She observed women in offices taking extraordinary steps to stay warm. "Sleeping bags, blankets, the heaters, they have heaters under the desk for their feet and it’s super inefficient for energy, you know, think about it; the AC running, there’s a heater connected to electricity so it’s a complete waste of the resources," Kajackaite said via Zoom from Berlin. “I think being in a sleeping bag in the office is pretty crazy. That was a New York Times reporter who was in a sleeping bag!"
Dr. Agne Kajackaite of the WZB Berlin Social Science Center in Germany explored how men and women perform at different temperatures by giving them different cognitive tests.
Kajackaite and Chang, who had a long-running thermostat debate with his wife, began to talk about office temperatures. “Why is it so cold in the offices? The research shows it was set for men, like in the 60s, for men in suits with their metabolic rate which is faster than the one of women,” she said they discovered. That's why so many women are left in the cold and the thermostat battle is nearly split in half, mostly along the lines of sex. As the BBC reported, "A 2015 survey of 129 office workers in the U.S. found that 42% of people think their building is too warm, while 56% think it’s too cold."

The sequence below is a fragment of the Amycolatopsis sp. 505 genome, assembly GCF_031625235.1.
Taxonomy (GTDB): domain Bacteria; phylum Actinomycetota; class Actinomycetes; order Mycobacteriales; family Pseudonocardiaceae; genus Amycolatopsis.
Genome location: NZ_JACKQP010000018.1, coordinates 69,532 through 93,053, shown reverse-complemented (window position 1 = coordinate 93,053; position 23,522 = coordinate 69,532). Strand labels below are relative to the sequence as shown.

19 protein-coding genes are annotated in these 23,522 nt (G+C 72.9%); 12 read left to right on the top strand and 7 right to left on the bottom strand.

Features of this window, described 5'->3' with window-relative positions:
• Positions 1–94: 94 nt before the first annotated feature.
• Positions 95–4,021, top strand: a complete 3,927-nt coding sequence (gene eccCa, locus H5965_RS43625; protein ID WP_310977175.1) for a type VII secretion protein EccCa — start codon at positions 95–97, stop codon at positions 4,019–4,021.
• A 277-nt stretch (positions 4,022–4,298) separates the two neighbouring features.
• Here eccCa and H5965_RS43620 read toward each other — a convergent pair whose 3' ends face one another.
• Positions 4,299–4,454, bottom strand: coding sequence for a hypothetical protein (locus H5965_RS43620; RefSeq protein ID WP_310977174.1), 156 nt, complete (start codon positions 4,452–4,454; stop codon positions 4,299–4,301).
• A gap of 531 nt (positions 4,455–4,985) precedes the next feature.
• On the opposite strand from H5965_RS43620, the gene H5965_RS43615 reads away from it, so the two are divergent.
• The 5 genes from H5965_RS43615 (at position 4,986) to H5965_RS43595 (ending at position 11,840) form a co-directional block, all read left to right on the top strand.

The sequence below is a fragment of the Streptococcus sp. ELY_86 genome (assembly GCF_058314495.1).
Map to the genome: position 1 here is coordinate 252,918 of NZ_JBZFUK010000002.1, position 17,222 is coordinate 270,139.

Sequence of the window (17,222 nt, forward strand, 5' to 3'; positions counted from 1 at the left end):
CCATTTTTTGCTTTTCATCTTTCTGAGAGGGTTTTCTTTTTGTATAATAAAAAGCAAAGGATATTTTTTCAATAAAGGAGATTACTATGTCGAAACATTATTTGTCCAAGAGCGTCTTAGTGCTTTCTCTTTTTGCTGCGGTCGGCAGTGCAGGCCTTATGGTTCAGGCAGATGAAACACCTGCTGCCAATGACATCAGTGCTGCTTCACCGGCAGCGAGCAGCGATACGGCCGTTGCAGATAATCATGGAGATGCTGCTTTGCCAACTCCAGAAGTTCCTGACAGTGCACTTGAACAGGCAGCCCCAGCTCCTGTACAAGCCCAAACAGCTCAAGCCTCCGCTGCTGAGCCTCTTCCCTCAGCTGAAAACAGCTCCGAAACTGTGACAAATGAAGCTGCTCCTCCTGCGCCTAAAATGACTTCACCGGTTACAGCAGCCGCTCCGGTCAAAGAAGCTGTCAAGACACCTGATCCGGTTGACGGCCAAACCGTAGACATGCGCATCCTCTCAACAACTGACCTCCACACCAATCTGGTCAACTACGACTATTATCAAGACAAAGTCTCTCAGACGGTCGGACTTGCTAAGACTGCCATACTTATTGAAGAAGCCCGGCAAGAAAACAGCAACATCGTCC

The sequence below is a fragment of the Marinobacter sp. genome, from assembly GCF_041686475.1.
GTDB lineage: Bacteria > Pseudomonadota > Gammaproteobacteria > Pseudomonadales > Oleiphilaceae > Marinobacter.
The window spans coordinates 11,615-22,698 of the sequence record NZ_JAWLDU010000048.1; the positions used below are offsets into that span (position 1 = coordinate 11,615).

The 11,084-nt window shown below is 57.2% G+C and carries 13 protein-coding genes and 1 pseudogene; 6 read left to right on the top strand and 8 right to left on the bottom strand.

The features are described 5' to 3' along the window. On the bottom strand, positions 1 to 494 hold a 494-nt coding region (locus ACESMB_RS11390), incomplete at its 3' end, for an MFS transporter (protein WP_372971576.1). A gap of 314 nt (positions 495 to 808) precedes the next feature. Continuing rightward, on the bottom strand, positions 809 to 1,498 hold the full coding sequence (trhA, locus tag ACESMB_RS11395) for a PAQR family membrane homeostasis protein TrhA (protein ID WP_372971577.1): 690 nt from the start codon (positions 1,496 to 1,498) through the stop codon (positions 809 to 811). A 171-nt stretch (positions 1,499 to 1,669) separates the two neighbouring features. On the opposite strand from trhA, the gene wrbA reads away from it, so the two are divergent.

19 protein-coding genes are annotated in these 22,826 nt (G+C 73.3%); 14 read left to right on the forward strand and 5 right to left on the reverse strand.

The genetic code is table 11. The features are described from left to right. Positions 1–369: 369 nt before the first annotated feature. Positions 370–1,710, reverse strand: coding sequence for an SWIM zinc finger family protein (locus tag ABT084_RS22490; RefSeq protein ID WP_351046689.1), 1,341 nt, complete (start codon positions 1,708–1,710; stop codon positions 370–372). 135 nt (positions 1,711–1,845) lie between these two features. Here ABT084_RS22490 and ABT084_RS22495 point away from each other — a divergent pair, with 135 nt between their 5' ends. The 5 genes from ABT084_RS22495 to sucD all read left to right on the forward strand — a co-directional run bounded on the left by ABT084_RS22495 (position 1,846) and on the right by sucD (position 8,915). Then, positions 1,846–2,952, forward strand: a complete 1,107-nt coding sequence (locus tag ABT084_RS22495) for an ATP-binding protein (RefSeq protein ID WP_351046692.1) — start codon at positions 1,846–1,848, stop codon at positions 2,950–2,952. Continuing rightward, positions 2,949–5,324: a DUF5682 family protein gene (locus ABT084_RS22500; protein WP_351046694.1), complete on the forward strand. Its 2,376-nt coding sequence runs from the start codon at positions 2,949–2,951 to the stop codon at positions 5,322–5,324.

Several noteworthy men famously prefer frigid office temperatures. While promoting her 2013 book, Lean In, Facebook chief operating officer Sheryl Sandberg revealed Facebook founder Mark Zuckerberg keeps his offices almost icy: the thermostat is set to 59F (15 C).
When running for governor of New York in 2018 against then incumbent Andrew Cuomo, who is also known to keep his offices chilled like the Arctic, Cynthia Nixon famously emailed the debate organizer to ask that the room be heated to 76 F (24 C). Strategist Rebecca Katz wrote that working conditions are "notoriously sexist when it comes to room temperature, so we just want to make sure we're all on the same page here."